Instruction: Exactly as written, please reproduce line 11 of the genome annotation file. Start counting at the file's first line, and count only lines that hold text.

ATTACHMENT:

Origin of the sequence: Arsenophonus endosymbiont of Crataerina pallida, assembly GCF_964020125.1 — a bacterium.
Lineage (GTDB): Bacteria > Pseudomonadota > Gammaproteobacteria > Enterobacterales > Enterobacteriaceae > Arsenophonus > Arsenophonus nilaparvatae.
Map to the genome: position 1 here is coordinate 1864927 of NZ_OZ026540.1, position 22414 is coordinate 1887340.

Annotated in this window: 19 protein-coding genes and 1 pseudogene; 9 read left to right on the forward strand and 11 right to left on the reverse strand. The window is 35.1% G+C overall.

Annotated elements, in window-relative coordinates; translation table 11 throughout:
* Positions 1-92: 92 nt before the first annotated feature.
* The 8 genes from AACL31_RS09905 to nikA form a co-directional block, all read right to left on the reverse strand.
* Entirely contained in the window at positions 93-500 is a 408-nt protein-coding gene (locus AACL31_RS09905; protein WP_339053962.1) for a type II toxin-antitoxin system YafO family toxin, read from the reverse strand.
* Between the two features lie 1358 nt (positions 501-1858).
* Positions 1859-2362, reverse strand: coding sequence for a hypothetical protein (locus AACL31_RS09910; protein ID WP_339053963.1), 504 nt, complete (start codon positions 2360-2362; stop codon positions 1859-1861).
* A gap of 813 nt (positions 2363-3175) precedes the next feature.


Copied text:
* A gap of 813 nt (positions 2363-3175) precedes the next feature.